Sep 10, 2014, 07.04PM IST TNN[ Rashmi Drolia ]

RAIPUR: Nearly a decade after the launch of controversial anti-Naxalite movement Salwa Judum in Bastar, Chhattisgarh government is now making efforts to bring back and rehabilitate thousands of tribals, who had fled to neighbouring undivided Andhra Pradesh, in their respective villages — a step aimed to build confidence among people that the Maoist-affected tribal region is fast returning to normalcy.

Forced to get dislocated from Bastar’s ground zero fight between state security forces and Maoists during and after Salwa Judum movement since 2005, estimated more than 50,000 tribals went to settle at Khammam, Karimnagar, Warangal in Andhra Pradesh and parts of Odisha. Devoid of voting rights and other facilities, tribals of Chhattisgarh have been caught in a crossfire.

Inspector general of police, Bastar, SRP Kalluri said, “Tribals are attached to their land and always want to come back to their own villages. About 500 families from Bhejji region in Sukma district contacted us to come back.” Kalluri said that taking into consideration their desire to return, Chhattisgarh government and state police has planned to resettle them after monsoon.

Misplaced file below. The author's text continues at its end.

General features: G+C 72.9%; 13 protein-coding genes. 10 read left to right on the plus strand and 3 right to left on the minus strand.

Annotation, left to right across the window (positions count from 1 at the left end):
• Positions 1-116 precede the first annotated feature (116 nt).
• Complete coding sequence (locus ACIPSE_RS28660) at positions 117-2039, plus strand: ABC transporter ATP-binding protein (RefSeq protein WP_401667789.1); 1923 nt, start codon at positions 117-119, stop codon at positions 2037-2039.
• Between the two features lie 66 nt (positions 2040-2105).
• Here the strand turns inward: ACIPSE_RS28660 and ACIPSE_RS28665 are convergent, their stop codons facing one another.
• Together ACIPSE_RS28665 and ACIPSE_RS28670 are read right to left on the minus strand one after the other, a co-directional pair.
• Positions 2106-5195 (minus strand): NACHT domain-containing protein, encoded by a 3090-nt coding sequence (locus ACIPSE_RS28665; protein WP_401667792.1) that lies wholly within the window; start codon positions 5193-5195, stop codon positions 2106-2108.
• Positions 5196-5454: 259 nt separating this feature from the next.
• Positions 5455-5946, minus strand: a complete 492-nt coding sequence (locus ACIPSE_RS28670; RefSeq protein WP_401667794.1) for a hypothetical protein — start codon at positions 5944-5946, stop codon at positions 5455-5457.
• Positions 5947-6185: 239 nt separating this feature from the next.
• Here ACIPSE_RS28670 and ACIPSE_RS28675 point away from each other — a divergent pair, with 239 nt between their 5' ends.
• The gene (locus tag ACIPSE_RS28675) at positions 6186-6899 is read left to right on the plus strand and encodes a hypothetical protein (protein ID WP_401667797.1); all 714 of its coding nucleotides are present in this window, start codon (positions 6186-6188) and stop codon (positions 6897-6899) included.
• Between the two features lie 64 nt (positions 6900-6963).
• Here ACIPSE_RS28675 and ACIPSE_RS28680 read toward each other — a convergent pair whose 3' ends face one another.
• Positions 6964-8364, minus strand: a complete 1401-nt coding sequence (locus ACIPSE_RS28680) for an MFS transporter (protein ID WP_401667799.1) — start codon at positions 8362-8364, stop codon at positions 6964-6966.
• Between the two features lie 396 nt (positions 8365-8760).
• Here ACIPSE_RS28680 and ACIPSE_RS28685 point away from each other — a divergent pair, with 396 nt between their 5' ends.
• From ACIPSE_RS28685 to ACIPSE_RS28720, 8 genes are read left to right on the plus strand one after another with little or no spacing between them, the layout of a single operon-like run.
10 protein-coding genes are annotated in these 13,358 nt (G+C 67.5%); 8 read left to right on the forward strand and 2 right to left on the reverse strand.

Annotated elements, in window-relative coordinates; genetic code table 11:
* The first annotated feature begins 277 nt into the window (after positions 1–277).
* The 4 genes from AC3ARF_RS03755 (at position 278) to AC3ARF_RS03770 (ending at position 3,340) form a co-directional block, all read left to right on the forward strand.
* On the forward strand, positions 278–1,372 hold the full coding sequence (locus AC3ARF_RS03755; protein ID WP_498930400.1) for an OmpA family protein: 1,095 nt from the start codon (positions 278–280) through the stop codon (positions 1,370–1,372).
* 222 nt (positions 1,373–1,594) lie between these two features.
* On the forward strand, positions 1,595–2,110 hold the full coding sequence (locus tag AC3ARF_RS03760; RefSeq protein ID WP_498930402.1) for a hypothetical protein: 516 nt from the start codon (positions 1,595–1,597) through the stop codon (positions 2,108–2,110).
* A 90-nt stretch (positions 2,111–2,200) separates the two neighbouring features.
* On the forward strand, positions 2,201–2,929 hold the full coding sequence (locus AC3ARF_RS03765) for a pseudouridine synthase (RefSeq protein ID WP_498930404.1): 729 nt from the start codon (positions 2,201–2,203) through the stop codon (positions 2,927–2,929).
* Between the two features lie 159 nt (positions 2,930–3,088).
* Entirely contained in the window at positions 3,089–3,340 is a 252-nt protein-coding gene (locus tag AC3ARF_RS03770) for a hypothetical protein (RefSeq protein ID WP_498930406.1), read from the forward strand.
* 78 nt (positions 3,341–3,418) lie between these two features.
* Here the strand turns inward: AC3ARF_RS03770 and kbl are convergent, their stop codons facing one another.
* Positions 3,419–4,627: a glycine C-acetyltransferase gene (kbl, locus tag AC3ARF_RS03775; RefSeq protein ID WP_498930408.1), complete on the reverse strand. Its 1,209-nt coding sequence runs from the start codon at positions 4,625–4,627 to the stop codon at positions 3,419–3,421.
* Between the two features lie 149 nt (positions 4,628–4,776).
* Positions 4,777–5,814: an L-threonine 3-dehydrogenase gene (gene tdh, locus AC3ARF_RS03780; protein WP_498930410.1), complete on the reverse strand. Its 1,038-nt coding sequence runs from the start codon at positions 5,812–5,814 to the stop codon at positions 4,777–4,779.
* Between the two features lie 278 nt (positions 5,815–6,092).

“Under various schemes like Atal Awas Yojna and Nirmal Bharat Abhiyan, the project will be carried forward initially with 500 families as large scale resettlement carries security risk. Hence, we have asked those families to get in touch with neighbouring villages for discussion, which will strengthen the bonding between them. Once, the first resettlement goes smoothly, more families would be called upon,” the IG explained.

Keeping it inconspicuous, Chhattisgarh government has asked for 10 battalion of Central Reserve Police Force and would deploy at least two company of CRPF at Bhejji. However, the process would begin only after monsoon.

Over 50,000 tribals have been identified from interiors of Sukma, Konta and Bijapur regions who have dislocated to parts of AP after advent of anti-Naxalite movement Salwa Judum as they were caught between physical and mental harassment at the hands of both Maoists and security personnel, IG said.

According to a report, with initiation of Salwa Judum around 3.5 lakh tribals — Koyas, Dorlas, Halwas, Bhatris, Murias and Marias— were affected, many of whom were sent to Salwa Judum camps. But they had to face death and attack by Maoists on returning home to collect their belongings. Migrating to AP and Odisha didn’t bring peace either. Without identity documents, they can’t vote or have access to welfare schemes.

However, state government’s project to resettle them brings a major concern of their security and rehabilitation, food, livelihood etc for which Kalluri said would be taken into consideration steadily.